VPN providers often advertise their products as a method of surfing the web anonymously, claiming they never store logs of user activity, but a recent criminal case shows that at least some, do store user activity logs.
The case in question is of Ryan Lin, a 24-year-old man from Newton, Massachusetts, arrested on Thursday, October 5, on charges of cyberstalking.
According to an FBI affidavit published by the US Department of Justice, Lin is accused of harassing and cyberstalking an unnamed 24-year-old woman — referred to under the generic name of Jennifer Smith — between April 2016 and up until his arrest.
The two met after Lin answered a Craigslist ad and moved in with Smith and her two other roommates. The FBI says that soon after Lin moved in with Smith, she was the victim of multiple hacking, harassing, and cyberstalking incidents.
Investigators believe that Lin got access to passwords of some of Smith's online profiles because Smith didn't have a lock on her room door, and didn't password-protect her computer.
Authorities say that Lin allegedly accessed Smit's Apple iCloud account from where he downloaded personal photos, and also her Google Drive account from where he took her private journal.
According to the affidavit, Lin is the prime suspect behind a multi-faceted and unyielding harassment campaign that spanned months. In no particular order, below are some of the FBI's accusations:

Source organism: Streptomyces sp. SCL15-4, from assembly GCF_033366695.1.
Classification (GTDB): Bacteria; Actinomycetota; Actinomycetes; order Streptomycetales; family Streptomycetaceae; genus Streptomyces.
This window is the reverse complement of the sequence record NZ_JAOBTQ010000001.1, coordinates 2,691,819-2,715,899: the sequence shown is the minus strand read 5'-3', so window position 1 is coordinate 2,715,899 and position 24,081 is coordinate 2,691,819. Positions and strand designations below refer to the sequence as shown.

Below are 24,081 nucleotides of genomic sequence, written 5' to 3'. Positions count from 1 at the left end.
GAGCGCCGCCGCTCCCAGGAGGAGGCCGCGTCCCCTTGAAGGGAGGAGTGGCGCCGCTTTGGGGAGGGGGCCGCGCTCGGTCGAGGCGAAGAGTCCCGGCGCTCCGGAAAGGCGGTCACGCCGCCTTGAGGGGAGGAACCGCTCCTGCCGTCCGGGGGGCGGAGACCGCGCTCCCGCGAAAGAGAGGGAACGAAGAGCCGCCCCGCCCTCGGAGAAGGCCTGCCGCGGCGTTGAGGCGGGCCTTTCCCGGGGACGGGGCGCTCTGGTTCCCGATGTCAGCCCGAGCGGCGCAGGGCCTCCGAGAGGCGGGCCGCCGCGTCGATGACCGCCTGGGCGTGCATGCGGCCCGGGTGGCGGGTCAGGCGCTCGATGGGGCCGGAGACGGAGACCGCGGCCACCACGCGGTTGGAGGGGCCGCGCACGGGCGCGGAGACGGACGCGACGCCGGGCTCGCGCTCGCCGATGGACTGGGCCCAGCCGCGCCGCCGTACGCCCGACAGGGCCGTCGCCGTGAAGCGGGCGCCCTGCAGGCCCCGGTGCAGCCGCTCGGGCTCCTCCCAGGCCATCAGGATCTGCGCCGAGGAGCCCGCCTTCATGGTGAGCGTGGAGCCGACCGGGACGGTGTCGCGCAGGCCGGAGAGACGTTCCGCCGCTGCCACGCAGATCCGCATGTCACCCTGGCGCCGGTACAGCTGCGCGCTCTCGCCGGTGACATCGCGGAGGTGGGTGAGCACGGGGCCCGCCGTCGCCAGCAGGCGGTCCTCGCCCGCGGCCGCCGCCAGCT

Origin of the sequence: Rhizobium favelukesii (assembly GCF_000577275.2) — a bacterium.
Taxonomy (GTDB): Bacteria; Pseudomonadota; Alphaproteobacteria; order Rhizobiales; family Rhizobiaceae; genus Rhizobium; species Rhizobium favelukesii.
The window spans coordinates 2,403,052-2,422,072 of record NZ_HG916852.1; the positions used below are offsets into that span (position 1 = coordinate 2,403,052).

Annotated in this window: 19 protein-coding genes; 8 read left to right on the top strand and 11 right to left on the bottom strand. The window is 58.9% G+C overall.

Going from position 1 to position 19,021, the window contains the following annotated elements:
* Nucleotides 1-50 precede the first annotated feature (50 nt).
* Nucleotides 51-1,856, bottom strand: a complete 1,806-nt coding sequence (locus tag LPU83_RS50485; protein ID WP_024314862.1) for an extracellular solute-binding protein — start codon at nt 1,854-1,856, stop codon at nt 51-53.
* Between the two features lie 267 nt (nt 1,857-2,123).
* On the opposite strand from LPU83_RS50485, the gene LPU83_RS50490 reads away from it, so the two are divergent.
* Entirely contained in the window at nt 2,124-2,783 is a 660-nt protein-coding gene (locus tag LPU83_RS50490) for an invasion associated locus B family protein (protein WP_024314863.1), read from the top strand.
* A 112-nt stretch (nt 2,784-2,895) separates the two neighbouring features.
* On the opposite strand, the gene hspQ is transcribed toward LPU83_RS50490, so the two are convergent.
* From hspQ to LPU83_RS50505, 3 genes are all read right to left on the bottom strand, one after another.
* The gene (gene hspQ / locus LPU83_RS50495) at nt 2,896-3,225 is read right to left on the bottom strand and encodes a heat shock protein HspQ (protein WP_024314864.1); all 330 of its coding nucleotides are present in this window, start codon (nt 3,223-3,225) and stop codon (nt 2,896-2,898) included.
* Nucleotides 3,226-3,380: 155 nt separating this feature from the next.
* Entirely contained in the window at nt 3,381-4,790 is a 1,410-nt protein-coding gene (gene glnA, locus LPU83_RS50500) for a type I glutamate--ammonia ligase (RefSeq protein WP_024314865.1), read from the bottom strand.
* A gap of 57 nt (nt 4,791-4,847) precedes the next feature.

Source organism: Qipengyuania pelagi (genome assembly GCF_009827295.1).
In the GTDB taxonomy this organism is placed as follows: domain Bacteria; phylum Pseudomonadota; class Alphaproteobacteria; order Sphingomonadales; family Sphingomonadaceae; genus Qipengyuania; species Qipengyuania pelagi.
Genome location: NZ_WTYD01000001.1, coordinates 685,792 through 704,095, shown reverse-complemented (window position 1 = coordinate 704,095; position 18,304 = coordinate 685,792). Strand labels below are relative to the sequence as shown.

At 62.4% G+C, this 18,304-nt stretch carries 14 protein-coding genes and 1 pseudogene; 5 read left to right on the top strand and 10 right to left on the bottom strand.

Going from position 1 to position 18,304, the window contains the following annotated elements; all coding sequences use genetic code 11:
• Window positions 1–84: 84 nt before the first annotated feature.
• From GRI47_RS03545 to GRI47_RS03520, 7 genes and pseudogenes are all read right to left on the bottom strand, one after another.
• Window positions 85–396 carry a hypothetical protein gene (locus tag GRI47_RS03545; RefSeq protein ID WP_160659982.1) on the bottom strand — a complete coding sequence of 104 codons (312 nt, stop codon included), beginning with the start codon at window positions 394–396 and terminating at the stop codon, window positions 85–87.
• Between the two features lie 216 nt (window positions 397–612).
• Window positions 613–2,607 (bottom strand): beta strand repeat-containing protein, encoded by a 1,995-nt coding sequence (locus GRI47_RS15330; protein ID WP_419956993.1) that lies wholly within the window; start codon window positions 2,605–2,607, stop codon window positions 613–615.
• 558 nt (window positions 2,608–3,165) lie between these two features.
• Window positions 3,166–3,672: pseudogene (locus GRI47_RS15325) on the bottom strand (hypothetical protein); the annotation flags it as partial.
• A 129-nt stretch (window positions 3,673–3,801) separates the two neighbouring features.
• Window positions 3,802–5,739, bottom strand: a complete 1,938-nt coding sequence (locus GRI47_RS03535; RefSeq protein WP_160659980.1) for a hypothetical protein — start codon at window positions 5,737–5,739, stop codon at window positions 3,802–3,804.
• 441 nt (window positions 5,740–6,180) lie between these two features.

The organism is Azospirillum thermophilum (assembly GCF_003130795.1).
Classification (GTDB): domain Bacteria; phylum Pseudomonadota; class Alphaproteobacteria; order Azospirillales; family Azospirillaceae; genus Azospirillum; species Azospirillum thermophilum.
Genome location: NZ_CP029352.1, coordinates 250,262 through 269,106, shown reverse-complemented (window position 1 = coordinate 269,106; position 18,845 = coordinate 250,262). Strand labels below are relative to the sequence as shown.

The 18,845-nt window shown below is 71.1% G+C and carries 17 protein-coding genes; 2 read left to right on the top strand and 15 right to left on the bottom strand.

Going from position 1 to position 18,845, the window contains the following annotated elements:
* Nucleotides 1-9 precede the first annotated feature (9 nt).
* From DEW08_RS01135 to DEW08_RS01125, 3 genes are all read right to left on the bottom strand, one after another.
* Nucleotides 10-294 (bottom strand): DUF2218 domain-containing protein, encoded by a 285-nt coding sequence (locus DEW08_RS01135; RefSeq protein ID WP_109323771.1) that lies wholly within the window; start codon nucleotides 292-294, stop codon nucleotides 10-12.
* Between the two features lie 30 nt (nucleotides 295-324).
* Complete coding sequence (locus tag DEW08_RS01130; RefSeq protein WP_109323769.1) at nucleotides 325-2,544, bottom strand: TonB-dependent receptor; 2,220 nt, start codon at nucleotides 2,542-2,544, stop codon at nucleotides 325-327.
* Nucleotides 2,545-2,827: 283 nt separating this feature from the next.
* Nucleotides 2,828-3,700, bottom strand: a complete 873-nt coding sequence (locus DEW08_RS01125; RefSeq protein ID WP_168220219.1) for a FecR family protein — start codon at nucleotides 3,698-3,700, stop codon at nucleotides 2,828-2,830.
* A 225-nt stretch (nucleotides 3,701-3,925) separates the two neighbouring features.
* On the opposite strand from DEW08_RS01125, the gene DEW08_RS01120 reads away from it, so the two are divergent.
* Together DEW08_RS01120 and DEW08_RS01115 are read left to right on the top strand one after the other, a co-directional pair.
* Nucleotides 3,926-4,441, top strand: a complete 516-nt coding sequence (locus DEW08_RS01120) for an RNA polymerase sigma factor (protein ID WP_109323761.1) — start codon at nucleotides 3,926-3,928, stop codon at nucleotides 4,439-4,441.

Smith told authorities the abusive behavior began soon after Lin moved in, and continued even if she moved out two months later, scared by his actions.
Lin's abusive behavior was then redirected to the other two roommates, and following complaints to the landlord and police, Lin was kicked out from the shared apartment in August 2016. The cyberstalking and harassing behavior continued, again, mainly directed at Smith.
For all of these actions, the suspect used ProtonMail, VPN clients, and Tor to hide his identity. After local police investigated all the victim's complaints for almost a year, they called in the FBI to help.
The FBI found their first evidence at one of Lin's former employers. The company had reinstalled Lin's work computer after he left, but the FBI was able to find various artifacts in the hard drive's unallocated disk space. Evidence includes:
Yet, the most conclusive evidence came after the FBI managed to obtain logs from two VPN providers — PureVPN and WANSecurity.
Ironically, FBI agents also found tweets in which Lin was warning other users that VPN providers store activity logs, advice he didn't follow himself.
Investigators became sure they identified the right man after they interviewed some of Lin's past classmates, who recounted a similar pattern of harassment and cyberstalking from a man they described as a computer "genius."
"As alleged, Mr. Lin orchestrated an extensive, multi-faceted campaign of computer hacking and online harassment that caused a huge amount of angst, alarm, and unnecessary expenditure of limited law enforcement resources," said FBI Special Agent in Charge Shaw.
"This kind of behavior is not a prank, and it isn’t harmless. He allegedly scared innocent people, and disrupted their daily lives, because he was blinded by his obsession," the agent added. "No one should feel unsafe in their own home, school, or workplace, and the FBI and our law enforcement partners hope today’s arrest will deter others from engaging in similar criminal conduct."